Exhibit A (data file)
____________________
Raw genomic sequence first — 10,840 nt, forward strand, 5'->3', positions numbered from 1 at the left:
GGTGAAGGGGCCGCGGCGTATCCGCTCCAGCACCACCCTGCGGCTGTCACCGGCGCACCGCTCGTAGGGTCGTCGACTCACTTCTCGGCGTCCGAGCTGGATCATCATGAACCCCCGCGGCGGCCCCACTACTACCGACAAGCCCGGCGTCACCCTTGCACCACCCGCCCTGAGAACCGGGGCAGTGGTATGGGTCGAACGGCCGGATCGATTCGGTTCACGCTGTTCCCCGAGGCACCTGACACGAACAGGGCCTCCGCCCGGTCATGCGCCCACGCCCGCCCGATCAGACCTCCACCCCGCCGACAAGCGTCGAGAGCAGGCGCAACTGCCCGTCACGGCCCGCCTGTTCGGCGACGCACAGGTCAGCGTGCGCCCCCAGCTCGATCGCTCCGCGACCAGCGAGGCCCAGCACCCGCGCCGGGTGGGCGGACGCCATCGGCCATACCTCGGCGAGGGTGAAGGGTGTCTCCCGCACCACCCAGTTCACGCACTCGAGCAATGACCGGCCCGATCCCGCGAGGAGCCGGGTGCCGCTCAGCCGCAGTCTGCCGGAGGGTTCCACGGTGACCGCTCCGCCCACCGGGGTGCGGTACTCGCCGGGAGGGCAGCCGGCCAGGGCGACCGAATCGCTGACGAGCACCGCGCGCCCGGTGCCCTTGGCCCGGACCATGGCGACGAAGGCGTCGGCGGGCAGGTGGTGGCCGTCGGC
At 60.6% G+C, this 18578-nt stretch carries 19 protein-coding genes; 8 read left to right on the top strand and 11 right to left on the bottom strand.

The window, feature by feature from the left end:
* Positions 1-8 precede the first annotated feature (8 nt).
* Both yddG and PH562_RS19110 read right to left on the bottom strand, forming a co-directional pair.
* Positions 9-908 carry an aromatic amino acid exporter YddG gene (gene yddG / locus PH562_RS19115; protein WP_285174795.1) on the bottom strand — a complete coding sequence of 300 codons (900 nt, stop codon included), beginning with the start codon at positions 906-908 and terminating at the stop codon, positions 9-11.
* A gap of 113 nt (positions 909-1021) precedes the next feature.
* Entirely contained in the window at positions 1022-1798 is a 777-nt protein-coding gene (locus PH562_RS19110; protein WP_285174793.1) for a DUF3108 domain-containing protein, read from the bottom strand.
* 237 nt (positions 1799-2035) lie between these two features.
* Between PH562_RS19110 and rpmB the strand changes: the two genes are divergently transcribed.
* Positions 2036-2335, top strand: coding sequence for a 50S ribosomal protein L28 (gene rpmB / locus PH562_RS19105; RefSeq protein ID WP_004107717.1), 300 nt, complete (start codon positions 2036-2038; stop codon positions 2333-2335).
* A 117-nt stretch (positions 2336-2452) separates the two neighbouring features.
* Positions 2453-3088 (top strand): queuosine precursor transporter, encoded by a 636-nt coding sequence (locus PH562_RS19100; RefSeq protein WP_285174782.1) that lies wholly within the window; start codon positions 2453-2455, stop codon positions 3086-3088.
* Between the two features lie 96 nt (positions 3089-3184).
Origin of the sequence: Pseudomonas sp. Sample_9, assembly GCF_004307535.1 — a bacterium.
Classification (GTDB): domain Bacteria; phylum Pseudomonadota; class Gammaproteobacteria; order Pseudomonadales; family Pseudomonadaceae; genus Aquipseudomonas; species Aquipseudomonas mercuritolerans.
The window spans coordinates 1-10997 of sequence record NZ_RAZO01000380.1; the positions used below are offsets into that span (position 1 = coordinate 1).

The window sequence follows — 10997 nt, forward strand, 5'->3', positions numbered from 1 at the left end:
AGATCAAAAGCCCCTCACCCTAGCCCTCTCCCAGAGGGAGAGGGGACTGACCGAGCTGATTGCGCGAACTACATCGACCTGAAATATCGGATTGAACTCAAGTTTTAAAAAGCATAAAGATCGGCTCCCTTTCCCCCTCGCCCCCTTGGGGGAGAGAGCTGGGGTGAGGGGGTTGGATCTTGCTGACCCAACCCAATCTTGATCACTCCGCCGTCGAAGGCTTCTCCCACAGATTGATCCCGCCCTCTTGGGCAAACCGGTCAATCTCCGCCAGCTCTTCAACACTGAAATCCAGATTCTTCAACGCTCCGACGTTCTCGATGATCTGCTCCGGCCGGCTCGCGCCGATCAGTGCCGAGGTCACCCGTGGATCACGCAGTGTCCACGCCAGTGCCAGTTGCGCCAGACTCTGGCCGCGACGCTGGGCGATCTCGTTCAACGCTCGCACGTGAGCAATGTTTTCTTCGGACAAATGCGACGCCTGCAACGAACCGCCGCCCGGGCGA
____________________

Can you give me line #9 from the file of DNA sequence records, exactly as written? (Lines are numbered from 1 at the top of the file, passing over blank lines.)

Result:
* Entirely contained in the window at positions 1022-1798 is a 777-nt protein-coding gene (locus PH562_RS19110; protein WP_285174793.1) for a DUF3108 domain-containing protein, read from the bottom strand.